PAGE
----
FIGS. 3a-4b illustrate a system of modular orthopaedic devices according to some embodiments. The system comprises a femoral stem (100) and one of at least two neck segments (200, 220). The neck segments (200, 220) generally have a proximal end configured to receive a femoral head implant (not shown), and a distal end configured to be operably received by the femoral stem (100). The junction between the neck segments (200, 220) may be any known in the art, but is preferably a Morse taper lock. The proximal end of each neck comprises a central portion (202, 222) which is representative of the femoral head center when each of a femoral stem (100), neck (200), and femoral head implant (not shown) are assembled together.

One of said at least two neck segments may be a standard neck segment (200) having a neutral referencing orientation. The neutral referencing orientation may comprise, for instance, an origin defined by a neutral height (410) in the superior-inferior direction (400), a neutral offset (510) in the medial-lateral direction (500), and a neutral version angle (610) in an anterior-posterior direction (600). The other of said at least two neck segments may be an increased height neck segment (220) having its central portion (222) positioned at a greater height (410) in a superior-inferior direction (400) than the standard neck segment (200). However, the increased height neck segment (220) generally maintains the same neutral version angle (610) and offset (510) as the standard neck segment (200). The system of neck segments (200, 220) shown in FIGS. 3a-4b allows the surgeon to superiorly or inferiorly displace a hip prosthesis for proper leg length without affecting abduction and anteversion/retroversion.

It should be noted that in addition to the increased height neck segment (220) shown, multiple other neck segments yielding different overall implant heights may be included in the system. For instance, a system of neck segments may comprise without limitation, very short (more distal), short (distal), very long (more proximal), and long (proximal) neck segments, each having the same version angle (610) and offset (510), but each producing a different overall implant height (410) in the superior-inferior direction (400).

FIGS. 5a-6b illustrate a system of modular orthopaedic devices according to some embodiments. The system comprises a femoral stem (100) and one of at least two neck segments (200, 230). The neck segments (200, 230) generally have a proximal end configured to receive a femoral head implant (not shown), and a distal end configured to be operably received by the femoral stem (100). The junction between the neck segments (200, 230) may be any known in the art, but is preferably a Morse taper lock. The proximal end of each neck comprises a central portion (202, 232) which is representative of the femoral head center when each of a femoral stem (100), neck (200), and femoral head implant (not shown) are assembled together.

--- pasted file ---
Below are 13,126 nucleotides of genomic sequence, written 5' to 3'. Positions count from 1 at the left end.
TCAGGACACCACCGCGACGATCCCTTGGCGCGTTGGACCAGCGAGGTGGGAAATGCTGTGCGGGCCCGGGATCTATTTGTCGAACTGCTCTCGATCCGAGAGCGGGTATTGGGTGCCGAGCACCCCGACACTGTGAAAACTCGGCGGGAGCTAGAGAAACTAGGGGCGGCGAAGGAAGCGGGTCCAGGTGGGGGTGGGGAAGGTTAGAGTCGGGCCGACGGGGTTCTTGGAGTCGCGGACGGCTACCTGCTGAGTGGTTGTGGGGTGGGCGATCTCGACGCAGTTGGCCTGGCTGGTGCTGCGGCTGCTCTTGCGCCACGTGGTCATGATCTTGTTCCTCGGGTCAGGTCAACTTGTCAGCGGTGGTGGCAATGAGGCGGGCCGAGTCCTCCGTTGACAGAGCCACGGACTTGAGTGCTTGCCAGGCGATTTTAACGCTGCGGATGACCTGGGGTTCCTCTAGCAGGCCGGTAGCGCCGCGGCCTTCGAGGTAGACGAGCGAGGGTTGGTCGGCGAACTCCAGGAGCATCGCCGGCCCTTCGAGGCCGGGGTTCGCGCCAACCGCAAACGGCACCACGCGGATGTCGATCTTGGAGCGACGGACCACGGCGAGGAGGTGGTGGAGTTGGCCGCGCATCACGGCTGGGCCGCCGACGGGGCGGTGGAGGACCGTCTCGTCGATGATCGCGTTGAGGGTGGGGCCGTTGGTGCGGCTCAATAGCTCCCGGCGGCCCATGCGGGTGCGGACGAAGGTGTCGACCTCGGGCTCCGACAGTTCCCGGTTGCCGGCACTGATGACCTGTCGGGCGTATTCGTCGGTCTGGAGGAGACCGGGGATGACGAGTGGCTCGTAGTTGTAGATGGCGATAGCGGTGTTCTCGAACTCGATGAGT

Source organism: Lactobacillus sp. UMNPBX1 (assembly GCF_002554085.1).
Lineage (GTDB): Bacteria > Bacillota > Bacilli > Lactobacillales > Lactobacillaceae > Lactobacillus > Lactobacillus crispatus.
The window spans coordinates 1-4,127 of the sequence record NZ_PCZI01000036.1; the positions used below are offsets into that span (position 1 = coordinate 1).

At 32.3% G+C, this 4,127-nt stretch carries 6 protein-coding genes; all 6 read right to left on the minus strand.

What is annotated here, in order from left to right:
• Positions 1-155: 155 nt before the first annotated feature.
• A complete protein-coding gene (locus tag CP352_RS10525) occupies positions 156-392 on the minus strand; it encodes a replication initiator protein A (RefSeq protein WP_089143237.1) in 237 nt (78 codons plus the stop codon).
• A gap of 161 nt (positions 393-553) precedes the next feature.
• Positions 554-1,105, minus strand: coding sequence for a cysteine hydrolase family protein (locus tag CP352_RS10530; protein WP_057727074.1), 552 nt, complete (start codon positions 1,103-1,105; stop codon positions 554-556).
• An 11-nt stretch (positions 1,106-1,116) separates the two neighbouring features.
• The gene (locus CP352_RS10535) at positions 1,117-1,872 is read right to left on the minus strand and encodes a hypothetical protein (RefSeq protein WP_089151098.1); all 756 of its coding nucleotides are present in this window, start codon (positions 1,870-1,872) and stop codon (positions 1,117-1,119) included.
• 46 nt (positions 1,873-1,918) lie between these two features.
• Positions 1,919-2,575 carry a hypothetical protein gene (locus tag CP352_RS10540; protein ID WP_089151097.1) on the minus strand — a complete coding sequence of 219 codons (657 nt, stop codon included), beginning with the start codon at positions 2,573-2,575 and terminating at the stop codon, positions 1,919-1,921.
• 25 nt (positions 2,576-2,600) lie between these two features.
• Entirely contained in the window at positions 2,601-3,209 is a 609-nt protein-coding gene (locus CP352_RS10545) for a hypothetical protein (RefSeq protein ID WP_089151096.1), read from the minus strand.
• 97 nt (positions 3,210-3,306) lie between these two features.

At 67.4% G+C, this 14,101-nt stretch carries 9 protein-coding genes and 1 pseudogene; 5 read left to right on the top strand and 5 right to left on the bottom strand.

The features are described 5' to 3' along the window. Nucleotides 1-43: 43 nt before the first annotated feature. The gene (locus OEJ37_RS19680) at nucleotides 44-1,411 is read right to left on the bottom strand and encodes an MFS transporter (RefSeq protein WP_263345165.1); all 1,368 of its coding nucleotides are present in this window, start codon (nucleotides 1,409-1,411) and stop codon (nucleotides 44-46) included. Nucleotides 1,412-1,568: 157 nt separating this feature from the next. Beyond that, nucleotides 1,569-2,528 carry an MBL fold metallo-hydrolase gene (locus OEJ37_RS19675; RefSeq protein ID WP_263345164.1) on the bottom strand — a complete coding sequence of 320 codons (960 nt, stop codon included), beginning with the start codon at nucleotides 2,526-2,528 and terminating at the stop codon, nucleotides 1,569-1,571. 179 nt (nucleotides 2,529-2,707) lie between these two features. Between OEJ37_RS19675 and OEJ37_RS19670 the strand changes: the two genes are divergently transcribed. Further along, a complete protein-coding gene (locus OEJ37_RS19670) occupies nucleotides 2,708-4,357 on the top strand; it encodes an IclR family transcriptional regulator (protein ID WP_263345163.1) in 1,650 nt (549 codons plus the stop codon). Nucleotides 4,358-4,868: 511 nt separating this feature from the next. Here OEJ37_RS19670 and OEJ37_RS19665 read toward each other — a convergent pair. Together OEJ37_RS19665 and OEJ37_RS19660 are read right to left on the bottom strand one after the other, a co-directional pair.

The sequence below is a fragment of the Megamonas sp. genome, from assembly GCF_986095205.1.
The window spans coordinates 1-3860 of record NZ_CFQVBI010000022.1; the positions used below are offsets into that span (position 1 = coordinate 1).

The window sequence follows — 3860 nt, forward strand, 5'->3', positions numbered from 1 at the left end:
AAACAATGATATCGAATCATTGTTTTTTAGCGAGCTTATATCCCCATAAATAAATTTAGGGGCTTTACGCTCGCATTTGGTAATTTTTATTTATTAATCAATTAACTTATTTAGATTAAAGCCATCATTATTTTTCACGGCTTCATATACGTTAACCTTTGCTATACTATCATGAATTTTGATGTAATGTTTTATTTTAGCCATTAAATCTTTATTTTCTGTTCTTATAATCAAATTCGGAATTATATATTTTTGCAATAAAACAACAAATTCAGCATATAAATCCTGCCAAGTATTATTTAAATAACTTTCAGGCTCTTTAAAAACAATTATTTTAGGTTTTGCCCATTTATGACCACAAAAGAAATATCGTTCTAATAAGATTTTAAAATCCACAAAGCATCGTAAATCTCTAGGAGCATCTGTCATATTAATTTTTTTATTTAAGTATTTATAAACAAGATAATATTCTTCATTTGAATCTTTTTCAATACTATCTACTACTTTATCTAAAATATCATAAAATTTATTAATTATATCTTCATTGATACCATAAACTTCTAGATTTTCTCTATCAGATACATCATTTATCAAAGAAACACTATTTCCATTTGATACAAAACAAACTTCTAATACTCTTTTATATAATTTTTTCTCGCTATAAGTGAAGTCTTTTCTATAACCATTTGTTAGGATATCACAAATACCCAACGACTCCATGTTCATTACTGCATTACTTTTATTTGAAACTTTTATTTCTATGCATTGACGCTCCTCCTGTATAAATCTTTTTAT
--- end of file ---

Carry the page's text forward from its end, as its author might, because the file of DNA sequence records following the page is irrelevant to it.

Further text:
One of said at least two neck segments may be a standard neck segment (200) having a neutral referencing orientation. The neutral referencing orientation may comprise, for instance, an origin defined by a neutral height (410) in the superior-inferior direction (400), a neutral offset (510) in the medial-lateral direction (500), and a neutral version angle (610) in an anterior-posterior direction (600). The other of said at least two neck segments may be an anteverted neck segment (230) having its central portion (232) positioned with a greater displacement (610) in an anterior-posterior direction (600) than the standard neck segment (200). However, the anteverted neck segment (230) generally maintains the same neutral height (410) and offset (510) as the standard neck segment (200). The system of neck segments (200, 230) shown in FIGS. 5a-6b allows the surgeon to anteriorly or posteriorly displace a hip prosthesis for proper anteversion/retroversion without affecting abduction/adduction and leg length.

It should be noted that in addition to the anteverted neck segment (230) shown, multiple other neck segments yielding different overall implant version angles may be included in the system. For instance, a system of neck segments may comprise without limitation, highly retroverted (more posterior), slightly retroverted (posterior), highly anteverted (more anterior), and slightly anteverted (anterior) neck segments, each having the same height (410) and offset (510), but each producing a different overall implant version angle (610) in the anterior-posterior direction (600).

One of ordinary skill in the art would appreciate that the abovementioned systems may be combined in any fashion to provide numerous intra-operative options for a surgeon. For example, FIG. 7 illustrates a kit (700) which may be provided according to the teachings disclosed herein. The kit (700) comprises a first group (710) of at least two neck segments having different lengths. When assembled with a femoral stem (not shown), each of said at least two neck segments in said first group (710) yields a different overall implant height. During trial reduction, a surgeon may use the first group (710) of neck segments to assess and “lock-in” leg length for the remainder of trial reduction. For instance, a surgeon may determine that for a particular patient, a first optimum neck segment geometry (712) will ensure a proper leg length. Next, the surgeon will obtain a second group (720) of neck segments from a series of groups (720, 730, 740). Each neck segment contained in the second group (720) will posses the same first optimum neck segment geometry (712), and thereby, ensure a proper leg length. Finally, the surgeon will select a neck having a version angle (722) and offset (724) that provides the best stability and range of motion for a given first optimum neck segment geometry (712). The order in which version angle (722) and offset (724) are decided may vary according to surgeon preference.